Dancing with the robots

robots1An agency of learning & creation
Coding is hard, yet worth it. It teaches us visualization, problem solving, resilience, how to reach out for help, and to borrow (with permission) and remix. Sure, there’s math and logic too. It requires discipline, understanding, and creativity. Anyone, even a robot, can cut and paste snippets of code together. A great coder understands why a challenge needs to be solved and creates an architecture to solve it. From Roomba’s robot vacuums to Tesla’s self driving car, creativity with robots is becoming more popular and commonplace. In HKIS robotics, students dig into the question, “what is a robot.” They design, build, and control their own robot. And as their final assessment, the robot must dance.

Make your robot dance
Dancing is not easy, at least to tech folks. So why make students choreograph a dance for a robot? Turns out, choreography and coding both follow “the path from the conception of what you want to accomplish to the realization” of the code/dance. Apart from the incredible mental dexterity, both require “artistry, insight and creativity.”
[1]Marcus, G. and Davis, E. (2014, June). Do we really need to learn coding. The New Yorker. Retrieved from http://www.newyorker.com/tech/elements/do-we-really-need-to-learn-to-code  Oh yeah, and because it’s a lot of fun!

Robots got rhythm
We asked students to choose a piece of music they are passionate about. Music stands at the core of teenage existence right? Change, being misunderstood, rebellion, etc.  The idea was to establish rhythm. Unfortunately, K-pop or Punk does not always code well. Others had more luck with classical pieces. And one analyzed the beat and structure of a piece and modified it for a metal based performer. [2]Mok, J (2016, Dec). Robotics Unit 4: Choreography Final ReflectionPosted on December 14, 2016. Retrieved from http://blog.hkis.edu.hk/wp/200015/category/robotics/

Storytelling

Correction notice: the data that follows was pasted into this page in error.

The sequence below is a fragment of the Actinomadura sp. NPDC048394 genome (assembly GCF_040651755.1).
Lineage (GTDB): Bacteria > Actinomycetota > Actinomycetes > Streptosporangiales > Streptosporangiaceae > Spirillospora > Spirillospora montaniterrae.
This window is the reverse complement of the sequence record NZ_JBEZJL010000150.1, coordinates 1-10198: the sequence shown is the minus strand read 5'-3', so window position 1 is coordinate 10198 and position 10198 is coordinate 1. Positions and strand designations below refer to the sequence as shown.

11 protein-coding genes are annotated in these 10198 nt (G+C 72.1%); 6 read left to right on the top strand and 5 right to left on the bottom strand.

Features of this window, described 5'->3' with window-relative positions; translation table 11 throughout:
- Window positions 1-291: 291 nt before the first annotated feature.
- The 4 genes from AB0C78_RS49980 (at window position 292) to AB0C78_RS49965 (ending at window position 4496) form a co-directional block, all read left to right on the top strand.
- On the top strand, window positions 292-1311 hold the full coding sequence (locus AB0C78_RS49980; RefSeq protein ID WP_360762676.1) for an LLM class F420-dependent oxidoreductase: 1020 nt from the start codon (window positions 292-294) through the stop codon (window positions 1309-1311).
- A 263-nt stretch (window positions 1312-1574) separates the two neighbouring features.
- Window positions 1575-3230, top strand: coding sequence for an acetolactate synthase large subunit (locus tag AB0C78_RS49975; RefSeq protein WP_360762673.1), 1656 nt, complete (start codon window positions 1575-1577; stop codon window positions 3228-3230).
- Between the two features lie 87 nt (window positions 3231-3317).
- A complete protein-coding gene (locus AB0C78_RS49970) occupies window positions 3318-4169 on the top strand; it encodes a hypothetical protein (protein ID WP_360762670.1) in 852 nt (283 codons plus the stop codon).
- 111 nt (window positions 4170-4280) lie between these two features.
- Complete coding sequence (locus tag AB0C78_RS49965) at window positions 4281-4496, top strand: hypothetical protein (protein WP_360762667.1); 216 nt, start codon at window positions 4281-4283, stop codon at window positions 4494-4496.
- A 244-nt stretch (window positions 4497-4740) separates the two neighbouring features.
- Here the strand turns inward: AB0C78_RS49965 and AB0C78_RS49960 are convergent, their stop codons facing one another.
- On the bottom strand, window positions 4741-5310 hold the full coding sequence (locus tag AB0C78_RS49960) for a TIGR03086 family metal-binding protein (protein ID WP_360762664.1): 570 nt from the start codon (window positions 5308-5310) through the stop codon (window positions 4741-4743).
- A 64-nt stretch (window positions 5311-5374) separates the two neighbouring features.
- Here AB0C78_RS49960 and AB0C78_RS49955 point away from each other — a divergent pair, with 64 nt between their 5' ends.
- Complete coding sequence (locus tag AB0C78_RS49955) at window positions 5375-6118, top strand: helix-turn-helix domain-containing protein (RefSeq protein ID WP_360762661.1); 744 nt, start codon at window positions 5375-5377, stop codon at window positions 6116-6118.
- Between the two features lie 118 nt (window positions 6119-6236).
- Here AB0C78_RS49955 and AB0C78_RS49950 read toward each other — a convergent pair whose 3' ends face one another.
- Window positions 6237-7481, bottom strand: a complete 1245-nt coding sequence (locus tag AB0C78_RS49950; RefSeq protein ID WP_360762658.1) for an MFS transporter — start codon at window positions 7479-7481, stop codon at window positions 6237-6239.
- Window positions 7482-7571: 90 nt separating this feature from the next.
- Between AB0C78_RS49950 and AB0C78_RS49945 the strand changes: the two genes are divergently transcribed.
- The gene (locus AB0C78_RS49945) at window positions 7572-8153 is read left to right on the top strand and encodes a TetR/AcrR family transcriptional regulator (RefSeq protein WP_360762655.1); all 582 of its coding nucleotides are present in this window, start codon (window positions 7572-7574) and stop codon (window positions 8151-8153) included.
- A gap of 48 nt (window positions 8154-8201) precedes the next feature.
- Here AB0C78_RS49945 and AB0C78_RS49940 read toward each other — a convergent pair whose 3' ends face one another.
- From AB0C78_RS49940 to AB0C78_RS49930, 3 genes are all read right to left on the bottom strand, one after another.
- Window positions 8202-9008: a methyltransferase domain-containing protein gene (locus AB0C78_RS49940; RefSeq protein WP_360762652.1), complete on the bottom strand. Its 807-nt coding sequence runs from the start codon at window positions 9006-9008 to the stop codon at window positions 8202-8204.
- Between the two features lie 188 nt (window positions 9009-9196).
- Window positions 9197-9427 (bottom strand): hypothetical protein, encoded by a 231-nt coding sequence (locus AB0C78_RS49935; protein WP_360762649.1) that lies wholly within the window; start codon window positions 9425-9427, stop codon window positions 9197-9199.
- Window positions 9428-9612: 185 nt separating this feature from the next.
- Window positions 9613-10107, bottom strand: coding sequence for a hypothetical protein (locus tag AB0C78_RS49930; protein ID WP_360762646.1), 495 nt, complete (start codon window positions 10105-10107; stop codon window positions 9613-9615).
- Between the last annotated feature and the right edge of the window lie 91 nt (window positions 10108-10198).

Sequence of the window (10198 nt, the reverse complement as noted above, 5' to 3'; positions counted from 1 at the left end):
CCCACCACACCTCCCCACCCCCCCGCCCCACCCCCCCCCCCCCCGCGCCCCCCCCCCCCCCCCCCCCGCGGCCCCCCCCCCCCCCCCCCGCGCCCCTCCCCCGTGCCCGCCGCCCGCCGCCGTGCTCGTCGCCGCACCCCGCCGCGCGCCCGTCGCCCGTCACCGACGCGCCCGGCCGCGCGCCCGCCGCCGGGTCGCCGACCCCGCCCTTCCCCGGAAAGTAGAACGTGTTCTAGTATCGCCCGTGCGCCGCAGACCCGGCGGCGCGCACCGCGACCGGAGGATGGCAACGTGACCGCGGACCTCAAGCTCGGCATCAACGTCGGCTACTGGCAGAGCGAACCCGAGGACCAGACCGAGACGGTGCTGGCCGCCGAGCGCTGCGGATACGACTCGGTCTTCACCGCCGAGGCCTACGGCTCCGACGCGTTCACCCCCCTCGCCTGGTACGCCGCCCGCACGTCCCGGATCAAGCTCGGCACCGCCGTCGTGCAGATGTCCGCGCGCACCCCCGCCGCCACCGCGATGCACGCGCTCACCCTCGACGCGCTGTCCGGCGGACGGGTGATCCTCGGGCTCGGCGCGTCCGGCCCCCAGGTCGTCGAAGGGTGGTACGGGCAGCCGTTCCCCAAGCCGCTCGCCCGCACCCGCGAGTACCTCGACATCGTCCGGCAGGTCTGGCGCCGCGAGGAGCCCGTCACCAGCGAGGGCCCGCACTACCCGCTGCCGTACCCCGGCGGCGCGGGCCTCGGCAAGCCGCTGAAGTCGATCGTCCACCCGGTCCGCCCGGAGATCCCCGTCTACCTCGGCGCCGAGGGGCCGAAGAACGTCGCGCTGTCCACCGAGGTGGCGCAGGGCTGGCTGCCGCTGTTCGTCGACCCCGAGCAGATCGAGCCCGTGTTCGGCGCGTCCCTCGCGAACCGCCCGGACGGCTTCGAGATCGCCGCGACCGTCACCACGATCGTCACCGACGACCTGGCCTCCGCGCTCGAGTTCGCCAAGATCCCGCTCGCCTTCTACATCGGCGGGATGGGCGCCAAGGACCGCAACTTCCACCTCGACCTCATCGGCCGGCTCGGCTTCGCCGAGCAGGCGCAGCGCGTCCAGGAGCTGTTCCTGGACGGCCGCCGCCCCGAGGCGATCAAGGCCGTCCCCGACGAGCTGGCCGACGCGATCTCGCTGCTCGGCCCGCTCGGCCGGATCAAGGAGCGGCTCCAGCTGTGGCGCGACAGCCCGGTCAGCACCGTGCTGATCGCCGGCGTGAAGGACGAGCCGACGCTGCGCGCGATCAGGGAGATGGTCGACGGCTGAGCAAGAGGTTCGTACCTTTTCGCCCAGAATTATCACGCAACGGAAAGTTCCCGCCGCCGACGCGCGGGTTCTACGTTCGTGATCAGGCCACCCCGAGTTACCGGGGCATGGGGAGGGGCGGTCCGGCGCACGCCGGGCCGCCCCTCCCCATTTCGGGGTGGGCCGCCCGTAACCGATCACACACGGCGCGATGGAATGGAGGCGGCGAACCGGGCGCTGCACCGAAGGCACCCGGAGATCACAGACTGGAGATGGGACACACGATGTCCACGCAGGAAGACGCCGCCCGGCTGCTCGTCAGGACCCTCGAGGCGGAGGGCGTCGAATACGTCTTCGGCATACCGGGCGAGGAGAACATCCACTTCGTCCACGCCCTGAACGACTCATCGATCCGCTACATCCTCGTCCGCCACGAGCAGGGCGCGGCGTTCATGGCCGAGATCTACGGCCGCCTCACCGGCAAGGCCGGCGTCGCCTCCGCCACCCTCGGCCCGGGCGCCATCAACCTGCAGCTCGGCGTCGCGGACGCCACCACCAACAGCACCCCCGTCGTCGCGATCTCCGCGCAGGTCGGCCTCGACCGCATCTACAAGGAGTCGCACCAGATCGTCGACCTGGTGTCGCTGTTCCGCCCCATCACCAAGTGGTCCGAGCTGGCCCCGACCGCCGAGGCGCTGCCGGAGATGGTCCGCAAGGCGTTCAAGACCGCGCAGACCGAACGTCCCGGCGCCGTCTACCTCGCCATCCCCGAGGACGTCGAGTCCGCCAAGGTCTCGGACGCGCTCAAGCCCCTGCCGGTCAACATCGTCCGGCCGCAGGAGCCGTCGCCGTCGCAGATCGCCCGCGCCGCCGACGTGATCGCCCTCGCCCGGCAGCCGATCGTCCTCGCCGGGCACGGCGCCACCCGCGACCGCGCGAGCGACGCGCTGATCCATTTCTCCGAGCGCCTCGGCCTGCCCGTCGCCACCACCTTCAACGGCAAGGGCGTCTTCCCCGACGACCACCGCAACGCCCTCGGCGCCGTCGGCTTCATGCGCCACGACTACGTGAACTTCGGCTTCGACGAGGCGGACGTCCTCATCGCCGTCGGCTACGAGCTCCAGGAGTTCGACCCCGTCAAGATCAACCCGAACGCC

Our goal, tell a story. Students coded movements as seamlessly as possible. They broken down the music, isolated moments into sets of steps, e.g., methods, functions, procedures, and coded accordingly. By listening and stepping through pieces (yes, a a few actually acted out their robot’s movements) coders learned about tone, rhythm, timbre, and form.

Evolution
Coding and robotics are evolving. Yes, we still think of it in terms of algorithms and data structures. Yet, free code libraries make it easy to start. Debugging software helps us troubleshoot our mistakes. Online forums let us seek help. And most important, coding and robotics courses no longer happen in isolation. We provide challenges that cross disciplines. Students discover more, encounter new opportunities, and ultimately learn more. And maybe, just maybe, someone’s resume will list “back up dancer for robot” one day. [3]How to make a robot dance. http://spectrum.ieee.org/automaton/robotics/humanoids/how-to-make-a-robot-dance

Robot dance party image album!

References   [ + ]

1. Marcus, G. and Davis, E. (2014, June). Do we really need to learn coding. The New Yorker. Retrieved from http://www.newyorker.com/tech/elements/do-we-really-need-to-learn-to-code 
2. Mok, J (2016, Dec). Robotics Unit 4: Choreography Final ReflectionPosted on December 14, 2016. Retrieved from http://blog.hkis.edu.hk/wp/200015/category/robotics/
3. How to make a robot dance. http://spectrum.ieee.org/automaton/robotics/humanoids/how-to-make-a-robot-dance

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